The Skinny on Gene Editing: Where Genomic Technologies Meet Environmental Health

April 24, 2017
1:00 pm US Eastern Time

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CRISPRCreativeCommonsNIHImageGallaryThe new genome-editing technology known as CRISPR-Cas9 has transformed our ability to manipulate the genomes of almost any organism, providing an unprecedented opportunity for new fundamental understanding in biology. At the same time, this technology has raised ethical concerns in both biomedical and environmental arenas.

On Monday, April 24, 2017 we heard from two scientists using CRISPR technology to understand the role of genes in controlling the sensitivity or resistance of humans and wildlife to environmental chemicals, including those found at Superfund sites. Dr. Mark Hahn of the Boston University Superfund Research Program and Woods Hole Oceanographic Institution discussed the use of targeted CRISPR to understand the mechanisms of evolved resistance to polychlorinated biphenyls in populations of fish living in contaminated sites. Dr. Christopher Vulpe of the University of Florida discussed the use of untargeted, genome-wide CRISPR-based screens in human cells to identify genes involved in mechanisms of toxicity of arsenic and toxic aldehydes. Dr. Wendy Heiger-Bernays of Boston University provided an overview of some of the ethical questions raised by use of CRISPR in other contexts.

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ChrisVulpeChris Vulpe, MD, PhD, is a Professor at the University of Florida, Gainesville in the Center for Environmental and Human Toxicology. Dr. Vulpe’s group uses systems level approaches in eukaryotes from yeast to people to identify the functional components that respond to and modulate the consequences of environmental stressors. Currently, his laboratory has been utilizing genome-wide CRISPR screens to understand the mechanisms of toxicity of environmental chemicals. Dr. Vulpe is an author or co-author on >125 papers in peer-reviewed journals and books. Dr. Vulpe received his MD and PhD from the University of California, San Francisco.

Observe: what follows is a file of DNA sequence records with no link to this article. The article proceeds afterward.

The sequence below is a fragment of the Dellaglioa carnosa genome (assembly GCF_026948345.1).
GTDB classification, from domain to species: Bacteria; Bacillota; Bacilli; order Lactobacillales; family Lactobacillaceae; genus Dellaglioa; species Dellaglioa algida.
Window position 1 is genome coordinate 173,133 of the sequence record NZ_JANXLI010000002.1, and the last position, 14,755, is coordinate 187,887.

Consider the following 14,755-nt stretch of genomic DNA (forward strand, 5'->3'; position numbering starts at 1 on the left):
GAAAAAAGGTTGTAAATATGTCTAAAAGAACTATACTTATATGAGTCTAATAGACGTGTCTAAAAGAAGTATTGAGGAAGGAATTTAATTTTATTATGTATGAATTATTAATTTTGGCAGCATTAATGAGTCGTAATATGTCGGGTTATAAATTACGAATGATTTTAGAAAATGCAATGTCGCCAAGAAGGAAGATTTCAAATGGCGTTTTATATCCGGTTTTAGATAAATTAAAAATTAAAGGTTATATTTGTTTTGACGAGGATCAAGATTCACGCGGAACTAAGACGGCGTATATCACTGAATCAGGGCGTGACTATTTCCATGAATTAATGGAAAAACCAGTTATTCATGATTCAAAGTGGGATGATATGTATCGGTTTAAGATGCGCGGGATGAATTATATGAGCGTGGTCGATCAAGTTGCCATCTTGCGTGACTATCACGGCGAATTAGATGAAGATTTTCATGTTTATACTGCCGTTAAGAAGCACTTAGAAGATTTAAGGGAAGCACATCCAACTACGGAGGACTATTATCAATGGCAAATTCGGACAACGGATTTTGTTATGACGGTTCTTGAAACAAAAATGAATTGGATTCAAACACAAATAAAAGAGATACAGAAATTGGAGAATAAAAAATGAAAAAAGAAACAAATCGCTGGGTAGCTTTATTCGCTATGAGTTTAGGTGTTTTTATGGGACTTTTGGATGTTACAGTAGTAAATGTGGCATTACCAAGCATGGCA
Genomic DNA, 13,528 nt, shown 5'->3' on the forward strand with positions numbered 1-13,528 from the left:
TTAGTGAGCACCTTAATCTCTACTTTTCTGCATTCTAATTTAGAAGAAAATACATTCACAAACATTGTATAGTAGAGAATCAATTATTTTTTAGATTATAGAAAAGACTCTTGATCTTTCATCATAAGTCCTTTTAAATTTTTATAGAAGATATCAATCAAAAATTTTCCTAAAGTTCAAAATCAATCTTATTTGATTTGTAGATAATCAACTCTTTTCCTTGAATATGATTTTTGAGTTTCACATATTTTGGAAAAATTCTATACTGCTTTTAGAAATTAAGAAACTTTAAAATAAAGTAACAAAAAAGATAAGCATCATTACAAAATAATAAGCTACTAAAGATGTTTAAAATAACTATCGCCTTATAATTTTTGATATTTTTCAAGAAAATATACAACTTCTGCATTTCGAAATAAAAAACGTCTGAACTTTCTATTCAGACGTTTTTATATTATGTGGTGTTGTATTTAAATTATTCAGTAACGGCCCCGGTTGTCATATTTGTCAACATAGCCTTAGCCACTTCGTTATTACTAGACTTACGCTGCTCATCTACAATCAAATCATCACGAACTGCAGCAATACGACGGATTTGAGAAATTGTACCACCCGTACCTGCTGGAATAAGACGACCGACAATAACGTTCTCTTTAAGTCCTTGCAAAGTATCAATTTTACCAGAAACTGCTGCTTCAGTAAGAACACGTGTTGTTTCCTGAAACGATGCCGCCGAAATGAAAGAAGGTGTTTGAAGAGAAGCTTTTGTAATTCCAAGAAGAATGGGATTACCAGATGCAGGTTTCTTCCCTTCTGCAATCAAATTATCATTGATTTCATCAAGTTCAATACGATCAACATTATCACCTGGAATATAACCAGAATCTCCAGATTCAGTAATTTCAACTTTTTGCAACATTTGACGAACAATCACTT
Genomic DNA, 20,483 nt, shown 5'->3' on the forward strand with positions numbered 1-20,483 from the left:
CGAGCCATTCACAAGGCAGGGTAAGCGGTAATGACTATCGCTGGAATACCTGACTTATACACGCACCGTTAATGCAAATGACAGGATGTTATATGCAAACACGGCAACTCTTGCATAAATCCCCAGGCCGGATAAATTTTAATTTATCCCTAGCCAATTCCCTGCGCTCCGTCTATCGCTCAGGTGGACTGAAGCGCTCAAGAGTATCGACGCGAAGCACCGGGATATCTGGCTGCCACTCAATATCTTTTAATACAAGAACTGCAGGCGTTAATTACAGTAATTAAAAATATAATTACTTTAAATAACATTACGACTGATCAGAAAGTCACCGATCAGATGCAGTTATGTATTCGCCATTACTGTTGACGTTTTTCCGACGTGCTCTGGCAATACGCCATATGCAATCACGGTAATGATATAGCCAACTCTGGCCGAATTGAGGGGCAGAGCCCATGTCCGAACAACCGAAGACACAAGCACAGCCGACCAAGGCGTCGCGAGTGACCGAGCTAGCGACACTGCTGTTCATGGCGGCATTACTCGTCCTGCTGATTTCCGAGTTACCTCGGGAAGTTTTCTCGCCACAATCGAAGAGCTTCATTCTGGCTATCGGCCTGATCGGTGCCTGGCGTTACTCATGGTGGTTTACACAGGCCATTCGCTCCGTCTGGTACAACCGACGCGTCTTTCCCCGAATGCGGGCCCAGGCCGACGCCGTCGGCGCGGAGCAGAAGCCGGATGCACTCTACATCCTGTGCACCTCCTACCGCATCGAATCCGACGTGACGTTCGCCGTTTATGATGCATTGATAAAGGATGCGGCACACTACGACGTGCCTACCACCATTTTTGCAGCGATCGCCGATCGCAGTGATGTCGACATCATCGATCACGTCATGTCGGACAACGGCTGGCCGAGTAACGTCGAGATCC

MarkHahnMark E. Hahn, PhD, is a Senior Scientist at the Woods Hole Oceanographic Institution (WHOI) in Woods Hole, MA.  He also serves as a project Principal Investigator in both the Boston University Superfund Research Program (BUSRP) and the Woods Hole Center for Oceans and Human Health (WHCOHH). He conducted postdoctoral research at WHOI before being appointed to the scientific staff in 1992. Dr. Hahn studies molecular mechanisms of toxicity following exposure to chemicals found in the marine environment as well as the molecular evolution of genes involved in those mechanisms.  The focus of his BUSRP research is on mechanisms of adaptation and evolved resistance to chemicals in fish following long-term chemical exposure at Superfund sites. Dr. Hahn is author or co-author of >150 papers in peer-reviewed journals and books. Dr. Hahn received his PhD in Environmental Toxicology from the University of Rochester School of Medicine and Dentistry in Rochester, NY.

This call was moderated by Dr. Wendy Heiger-Bernays. It lasted for 1 hour and was recorded for our call archive.